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The prisoners' attorneys argued in court filings that dying by electrocution subjects the men “to a substantial risk of excruciating pain, terror, and certain bodily mutilation that contravenes evolving standards of decency, offends basic principles of human dignity, and violates ... the Eighth Amendment’s prohibition on cruel and unusual punishment.”

South Carolina authorities also haven't exhausted all methods to secure the lethal injection drugs, the attorneys said, pointing to recent executions in other states and by federal prison officials.

Attorneys for Gov. Henry McMaster and the South Carolina Department of Corrections responded Wednesday that prisons officials have tried in good faith to obtain the drugs after the legislature failed to pass a shield law obscuring the identities of drug manufacturers. They said the corrections agency has received multiple refusal letters from drug companies and failed at buying the drugs from federal prison officials. Compounding pharmacies won't do it either, because state law requires a doctor's prescription.

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“I'm not aware of any doctor who, without violating the Hippocratic Oath, would write a prescription for this,” said Daniel Plyler, representing the state.

In court papers, attorneys for McMaster and the Corrections Department wrote that Sigmon’s other attempts to stop his execution had already been denied in several courts. They argued that his “latest lawsuit is no reason to stop Sigmon’s scheduled execution” and is duplicative of his state circuit court lawsuit.

The state's attorneys also said that the U.S. Supreme Court has said courts should avoid questions of science behind which punishments are more painful than others, as a growing body of evidence suggests some of the drugs administered during lethal injections could inflict torturous pain while a paralyzing agent conceals suffering.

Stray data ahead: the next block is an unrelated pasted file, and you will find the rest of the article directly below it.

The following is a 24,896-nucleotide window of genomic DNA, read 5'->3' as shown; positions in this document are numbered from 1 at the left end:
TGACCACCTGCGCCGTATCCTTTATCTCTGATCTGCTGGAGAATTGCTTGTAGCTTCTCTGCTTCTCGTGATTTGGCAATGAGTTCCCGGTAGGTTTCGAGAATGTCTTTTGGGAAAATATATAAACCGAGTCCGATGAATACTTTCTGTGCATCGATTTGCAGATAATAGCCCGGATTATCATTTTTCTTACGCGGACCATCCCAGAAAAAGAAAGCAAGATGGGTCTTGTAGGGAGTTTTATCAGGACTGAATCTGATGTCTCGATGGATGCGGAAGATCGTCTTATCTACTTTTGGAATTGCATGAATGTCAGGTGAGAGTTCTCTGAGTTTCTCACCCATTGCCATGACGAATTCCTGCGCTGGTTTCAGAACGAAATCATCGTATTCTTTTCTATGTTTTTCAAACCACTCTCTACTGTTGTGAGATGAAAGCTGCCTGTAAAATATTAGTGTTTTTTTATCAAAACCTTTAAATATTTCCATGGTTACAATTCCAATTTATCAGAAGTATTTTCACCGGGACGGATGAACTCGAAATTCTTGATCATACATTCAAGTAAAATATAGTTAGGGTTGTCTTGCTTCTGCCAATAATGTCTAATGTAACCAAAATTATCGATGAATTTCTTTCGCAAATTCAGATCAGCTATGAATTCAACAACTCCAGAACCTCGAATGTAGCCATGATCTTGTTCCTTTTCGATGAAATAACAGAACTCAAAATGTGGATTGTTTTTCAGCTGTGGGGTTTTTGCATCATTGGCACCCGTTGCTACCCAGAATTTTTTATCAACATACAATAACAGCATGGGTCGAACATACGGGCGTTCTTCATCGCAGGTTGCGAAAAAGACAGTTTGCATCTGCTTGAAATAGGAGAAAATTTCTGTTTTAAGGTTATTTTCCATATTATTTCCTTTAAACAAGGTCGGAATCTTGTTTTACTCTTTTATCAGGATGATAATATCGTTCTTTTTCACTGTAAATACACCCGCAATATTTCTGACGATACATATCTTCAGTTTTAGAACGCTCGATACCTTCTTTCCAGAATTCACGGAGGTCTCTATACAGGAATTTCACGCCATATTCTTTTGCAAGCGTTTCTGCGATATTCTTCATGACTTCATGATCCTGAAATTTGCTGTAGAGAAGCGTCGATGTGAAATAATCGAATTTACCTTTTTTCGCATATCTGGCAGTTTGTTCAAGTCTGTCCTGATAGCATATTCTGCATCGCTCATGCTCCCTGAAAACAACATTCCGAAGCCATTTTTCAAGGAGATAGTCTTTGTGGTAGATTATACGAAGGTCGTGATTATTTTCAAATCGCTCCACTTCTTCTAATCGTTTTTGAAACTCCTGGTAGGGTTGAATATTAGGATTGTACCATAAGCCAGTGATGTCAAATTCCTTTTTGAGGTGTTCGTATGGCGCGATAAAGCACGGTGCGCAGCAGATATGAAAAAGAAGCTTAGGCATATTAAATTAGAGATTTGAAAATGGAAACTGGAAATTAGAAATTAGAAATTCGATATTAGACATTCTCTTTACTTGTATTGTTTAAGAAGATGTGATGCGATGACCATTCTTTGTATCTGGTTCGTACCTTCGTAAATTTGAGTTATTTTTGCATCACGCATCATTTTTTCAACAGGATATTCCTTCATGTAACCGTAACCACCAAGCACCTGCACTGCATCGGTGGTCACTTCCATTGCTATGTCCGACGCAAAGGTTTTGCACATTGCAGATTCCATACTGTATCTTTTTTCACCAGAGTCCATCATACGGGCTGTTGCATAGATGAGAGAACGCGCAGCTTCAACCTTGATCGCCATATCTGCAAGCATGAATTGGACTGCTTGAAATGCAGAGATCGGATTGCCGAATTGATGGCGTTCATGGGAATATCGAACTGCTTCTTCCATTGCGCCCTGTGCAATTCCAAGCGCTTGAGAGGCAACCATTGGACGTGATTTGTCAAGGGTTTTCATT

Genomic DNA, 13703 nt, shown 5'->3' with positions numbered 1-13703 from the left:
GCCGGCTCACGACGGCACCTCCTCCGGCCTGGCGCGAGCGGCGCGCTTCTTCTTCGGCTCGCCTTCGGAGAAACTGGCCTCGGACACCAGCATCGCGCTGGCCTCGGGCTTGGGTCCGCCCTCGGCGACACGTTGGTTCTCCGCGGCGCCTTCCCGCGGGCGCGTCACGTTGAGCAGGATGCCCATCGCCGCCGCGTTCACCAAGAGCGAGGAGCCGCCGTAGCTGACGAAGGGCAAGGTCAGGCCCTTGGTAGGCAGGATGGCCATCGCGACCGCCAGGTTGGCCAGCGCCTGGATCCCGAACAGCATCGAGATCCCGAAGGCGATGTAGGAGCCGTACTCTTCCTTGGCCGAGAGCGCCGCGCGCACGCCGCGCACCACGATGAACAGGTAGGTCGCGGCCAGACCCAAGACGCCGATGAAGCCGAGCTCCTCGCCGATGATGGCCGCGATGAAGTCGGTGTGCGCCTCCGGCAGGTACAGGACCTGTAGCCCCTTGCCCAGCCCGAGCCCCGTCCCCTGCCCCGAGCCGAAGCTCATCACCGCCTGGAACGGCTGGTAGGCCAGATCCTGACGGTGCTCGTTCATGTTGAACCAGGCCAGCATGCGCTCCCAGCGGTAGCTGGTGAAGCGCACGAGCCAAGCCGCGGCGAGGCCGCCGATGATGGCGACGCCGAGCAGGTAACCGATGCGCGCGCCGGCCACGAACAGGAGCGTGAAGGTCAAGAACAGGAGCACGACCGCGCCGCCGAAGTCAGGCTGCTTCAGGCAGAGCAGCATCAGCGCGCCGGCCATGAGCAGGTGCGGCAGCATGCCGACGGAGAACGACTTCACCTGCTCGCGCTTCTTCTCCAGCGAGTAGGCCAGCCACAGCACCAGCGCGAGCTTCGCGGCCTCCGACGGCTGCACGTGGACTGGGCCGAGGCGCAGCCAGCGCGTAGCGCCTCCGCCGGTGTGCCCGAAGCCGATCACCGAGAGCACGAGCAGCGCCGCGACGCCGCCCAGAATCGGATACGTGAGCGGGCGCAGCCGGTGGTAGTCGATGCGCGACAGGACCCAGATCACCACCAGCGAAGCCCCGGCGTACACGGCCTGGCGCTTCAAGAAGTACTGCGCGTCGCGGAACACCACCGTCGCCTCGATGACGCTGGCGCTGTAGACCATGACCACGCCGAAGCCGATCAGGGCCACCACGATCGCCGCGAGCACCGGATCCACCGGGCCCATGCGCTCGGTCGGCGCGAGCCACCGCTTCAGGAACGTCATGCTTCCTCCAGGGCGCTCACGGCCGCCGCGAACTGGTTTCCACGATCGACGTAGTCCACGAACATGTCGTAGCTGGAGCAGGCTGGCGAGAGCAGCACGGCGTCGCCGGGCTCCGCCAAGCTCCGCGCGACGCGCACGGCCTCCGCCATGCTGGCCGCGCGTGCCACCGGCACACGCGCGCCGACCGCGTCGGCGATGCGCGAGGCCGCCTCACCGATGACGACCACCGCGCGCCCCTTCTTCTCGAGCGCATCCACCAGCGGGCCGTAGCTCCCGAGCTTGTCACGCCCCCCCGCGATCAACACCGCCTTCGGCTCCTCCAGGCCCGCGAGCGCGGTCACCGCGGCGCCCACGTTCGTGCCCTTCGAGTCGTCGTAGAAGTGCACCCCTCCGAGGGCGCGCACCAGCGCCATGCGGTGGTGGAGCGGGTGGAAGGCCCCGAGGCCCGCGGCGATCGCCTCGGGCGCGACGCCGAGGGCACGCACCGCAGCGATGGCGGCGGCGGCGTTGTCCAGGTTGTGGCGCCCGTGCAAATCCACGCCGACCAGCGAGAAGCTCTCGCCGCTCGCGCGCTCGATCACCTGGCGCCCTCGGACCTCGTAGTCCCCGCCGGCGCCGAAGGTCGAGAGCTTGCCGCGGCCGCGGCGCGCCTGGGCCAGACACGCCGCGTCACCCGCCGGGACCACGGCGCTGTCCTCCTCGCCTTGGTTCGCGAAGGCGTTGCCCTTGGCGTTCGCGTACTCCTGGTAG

The federal court hearing comes a day after a state judge declined to halt the executions while a separate lawsuit over the revised capital punishment statute is pending. In that case, attorneys for the inmates argue they can't be shot or electrocuted because they were sentenced under the old law that made lethal injection the default method.

The judge gave little indication Wednesday how or when he would rule. “I understand the gravity of the matter,” Harwell said.

Sigmon and Owens are each seeking reprieves from the South Carolina Supreme Court as well.

Both men exhausted their traditional appeals in recent months, leading the state Supreme Court to set and then stay their executions earlier this year, before the passage of the law, after the corrections agency acknowledged it couldn't obtain the needed lethal injection drugs.

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Meg Kinnard in Columbia contributed to this report.

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Liu is a corps member for the Associated Press/Report for America Statehouse News Initiative. Report for America is a nonprofit national service program that places journalists in local newsrooms to report on undercovered issues.

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usr: 4